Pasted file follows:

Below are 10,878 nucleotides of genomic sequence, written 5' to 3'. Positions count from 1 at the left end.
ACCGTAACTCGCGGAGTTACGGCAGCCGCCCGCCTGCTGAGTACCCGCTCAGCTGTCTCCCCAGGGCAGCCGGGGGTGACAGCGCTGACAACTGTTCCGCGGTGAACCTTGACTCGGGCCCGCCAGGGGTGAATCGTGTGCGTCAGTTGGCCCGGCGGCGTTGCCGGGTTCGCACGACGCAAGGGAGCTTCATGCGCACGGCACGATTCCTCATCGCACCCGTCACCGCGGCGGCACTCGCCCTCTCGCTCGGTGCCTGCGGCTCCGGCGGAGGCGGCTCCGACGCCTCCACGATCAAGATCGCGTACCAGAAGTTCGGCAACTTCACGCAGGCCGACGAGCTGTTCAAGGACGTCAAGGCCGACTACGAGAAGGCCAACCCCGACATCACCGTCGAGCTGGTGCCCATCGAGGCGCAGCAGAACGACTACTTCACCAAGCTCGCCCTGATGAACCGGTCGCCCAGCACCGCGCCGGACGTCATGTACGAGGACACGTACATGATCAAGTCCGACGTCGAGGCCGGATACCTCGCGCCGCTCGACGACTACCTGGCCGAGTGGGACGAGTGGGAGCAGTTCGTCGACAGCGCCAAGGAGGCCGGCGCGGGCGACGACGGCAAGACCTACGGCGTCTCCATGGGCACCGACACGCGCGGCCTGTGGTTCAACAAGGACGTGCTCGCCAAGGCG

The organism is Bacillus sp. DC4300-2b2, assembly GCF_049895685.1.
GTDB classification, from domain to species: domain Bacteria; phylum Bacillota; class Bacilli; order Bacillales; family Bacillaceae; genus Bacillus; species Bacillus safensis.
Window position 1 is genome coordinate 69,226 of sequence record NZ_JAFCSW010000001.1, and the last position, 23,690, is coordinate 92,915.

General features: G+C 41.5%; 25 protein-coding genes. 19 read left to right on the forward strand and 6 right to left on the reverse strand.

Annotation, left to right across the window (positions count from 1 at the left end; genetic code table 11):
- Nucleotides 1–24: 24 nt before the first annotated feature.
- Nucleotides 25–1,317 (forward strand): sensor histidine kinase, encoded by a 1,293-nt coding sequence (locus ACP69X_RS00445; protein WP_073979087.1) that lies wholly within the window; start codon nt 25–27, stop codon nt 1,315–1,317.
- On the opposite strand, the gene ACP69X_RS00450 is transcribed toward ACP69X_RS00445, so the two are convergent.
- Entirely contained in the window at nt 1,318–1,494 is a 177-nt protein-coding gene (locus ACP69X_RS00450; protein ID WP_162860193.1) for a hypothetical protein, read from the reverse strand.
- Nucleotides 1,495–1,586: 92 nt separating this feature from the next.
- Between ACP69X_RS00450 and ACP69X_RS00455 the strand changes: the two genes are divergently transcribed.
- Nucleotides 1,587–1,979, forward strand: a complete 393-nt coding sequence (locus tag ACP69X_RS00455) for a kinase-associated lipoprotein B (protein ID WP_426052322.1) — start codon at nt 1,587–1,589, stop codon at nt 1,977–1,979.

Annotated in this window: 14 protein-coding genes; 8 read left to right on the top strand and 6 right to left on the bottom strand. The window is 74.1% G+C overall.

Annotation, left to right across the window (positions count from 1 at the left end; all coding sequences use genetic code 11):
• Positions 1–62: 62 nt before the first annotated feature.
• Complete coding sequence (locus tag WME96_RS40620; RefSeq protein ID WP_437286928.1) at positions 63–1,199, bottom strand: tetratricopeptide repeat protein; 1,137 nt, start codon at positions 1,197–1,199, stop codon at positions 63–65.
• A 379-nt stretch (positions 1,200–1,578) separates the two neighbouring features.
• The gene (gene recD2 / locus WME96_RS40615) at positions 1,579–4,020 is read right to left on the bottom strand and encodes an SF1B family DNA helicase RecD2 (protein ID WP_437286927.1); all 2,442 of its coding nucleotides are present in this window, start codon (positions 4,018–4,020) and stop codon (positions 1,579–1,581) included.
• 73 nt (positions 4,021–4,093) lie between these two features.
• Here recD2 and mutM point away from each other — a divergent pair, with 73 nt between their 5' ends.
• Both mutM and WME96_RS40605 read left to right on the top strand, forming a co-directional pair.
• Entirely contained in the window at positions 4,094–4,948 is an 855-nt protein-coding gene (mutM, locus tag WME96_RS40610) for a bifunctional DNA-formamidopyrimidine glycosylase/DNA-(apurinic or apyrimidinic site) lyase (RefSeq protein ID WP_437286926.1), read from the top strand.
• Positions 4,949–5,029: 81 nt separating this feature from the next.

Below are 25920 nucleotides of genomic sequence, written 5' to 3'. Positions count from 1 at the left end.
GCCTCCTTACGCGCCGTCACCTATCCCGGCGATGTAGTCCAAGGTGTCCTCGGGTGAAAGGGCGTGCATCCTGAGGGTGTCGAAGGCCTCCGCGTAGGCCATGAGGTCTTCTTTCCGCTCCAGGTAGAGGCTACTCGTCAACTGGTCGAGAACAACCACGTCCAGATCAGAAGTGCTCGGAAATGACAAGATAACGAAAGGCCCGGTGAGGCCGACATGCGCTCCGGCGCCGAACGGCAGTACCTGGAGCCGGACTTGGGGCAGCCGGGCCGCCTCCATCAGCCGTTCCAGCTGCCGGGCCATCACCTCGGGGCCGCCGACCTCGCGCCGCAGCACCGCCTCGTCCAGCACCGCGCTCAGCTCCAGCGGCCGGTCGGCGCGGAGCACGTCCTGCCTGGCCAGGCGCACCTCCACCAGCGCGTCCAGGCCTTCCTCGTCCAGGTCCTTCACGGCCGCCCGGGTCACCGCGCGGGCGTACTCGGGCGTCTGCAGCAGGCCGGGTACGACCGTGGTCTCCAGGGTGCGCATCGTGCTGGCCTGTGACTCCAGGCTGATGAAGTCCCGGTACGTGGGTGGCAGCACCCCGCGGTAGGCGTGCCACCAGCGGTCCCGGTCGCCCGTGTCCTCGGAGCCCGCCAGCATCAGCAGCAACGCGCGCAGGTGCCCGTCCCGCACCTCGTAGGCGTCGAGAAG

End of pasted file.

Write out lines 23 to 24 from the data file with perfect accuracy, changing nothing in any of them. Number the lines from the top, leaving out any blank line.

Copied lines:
• Both mutM and WME96_RS40605 read left to right on the top strand, forming a co-directional pair.
• Entirely contained in the window at positions 4,094–4,948 is an 855-nt protein-coding gene (mutM, locus tag WME96_RS40610) for a bifunctional DNA-formamidopyrimidine glycosylase/DNA-(apurinic or apyrimidinic site) lyase (RefSeq protein ID WP_437286926.1), read from the top strand.